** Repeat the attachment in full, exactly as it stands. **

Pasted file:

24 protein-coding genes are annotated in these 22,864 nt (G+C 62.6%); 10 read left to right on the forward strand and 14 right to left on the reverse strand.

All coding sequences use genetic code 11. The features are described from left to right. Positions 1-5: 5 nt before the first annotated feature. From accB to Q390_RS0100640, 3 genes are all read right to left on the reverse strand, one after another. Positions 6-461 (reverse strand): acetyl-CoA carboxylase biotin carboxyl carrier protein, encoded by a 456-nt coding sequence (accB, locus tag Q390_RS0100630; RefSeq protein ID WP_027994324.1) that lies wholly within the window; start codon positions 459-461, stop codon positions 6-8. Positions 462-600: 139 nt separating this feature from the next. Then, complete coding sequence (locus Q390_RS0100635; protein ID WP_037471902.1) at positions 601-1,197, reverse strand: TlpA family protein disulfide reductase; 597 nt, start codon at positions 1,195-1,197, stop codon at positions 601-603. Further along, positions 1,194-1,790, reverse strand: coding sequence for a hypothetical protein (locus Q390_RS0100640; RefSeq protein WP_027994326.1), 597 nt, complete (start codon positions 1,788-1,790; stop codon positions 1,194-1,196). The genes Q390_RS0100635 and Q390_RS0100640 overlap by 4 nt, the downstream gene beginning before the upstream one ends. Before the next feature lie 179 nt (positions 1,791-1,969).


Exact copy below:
24 protein-coding genes are annotated in these 22,864 nt (G+C 62.6%); 10 read left to right on the forward strand and 14 right to left on the reverse strand.

All coding sequences use genetic code 11. The features are described from left to right. Positions 1-5: 5 nt before the first annotated feature. From accB to Q390_RS0100640, 3 genes are all read right to left on the reverse strand, one after another. Positions 6-461 (reverse strand): acetyl-CoA carboxylase biotin carboxyl carrier protein, encoded by a 456-nt coding sequence (accB, locus tag Q390_RS0100630; RefSeq protein ID WP_027994324.1) that lies wholly within the window; start codon positions 459-461, stop codon positions 6-8. Positions 462-600: 139 nt separating this feature from the next. Then, complete coding sequence (locus Q390_RS0100635; protein ID WP_037471902.1) at positions 601-1,197, reverse strand: TlpA family protein disulfide reductase; 597 nt, start codon at positions 1,195-1,197, stop codon at positions 601-603. Further along, positions 1,194-1,790, reverse strand: coding sequence for a hypothetical protein (locus Q390_RS0100640; RefSeq protein WP_027994326.1), 597 nt, complete (start codon positions 1,788-1,790; stop codon positions 1,194-1,196). The genes Q390_RS0100635 and Q390_RS0100640 overlap by 4 nt, the downstream gene beginning before the upstream one ends. Before the next feature lie 179 nt (positions 1,791-1,969).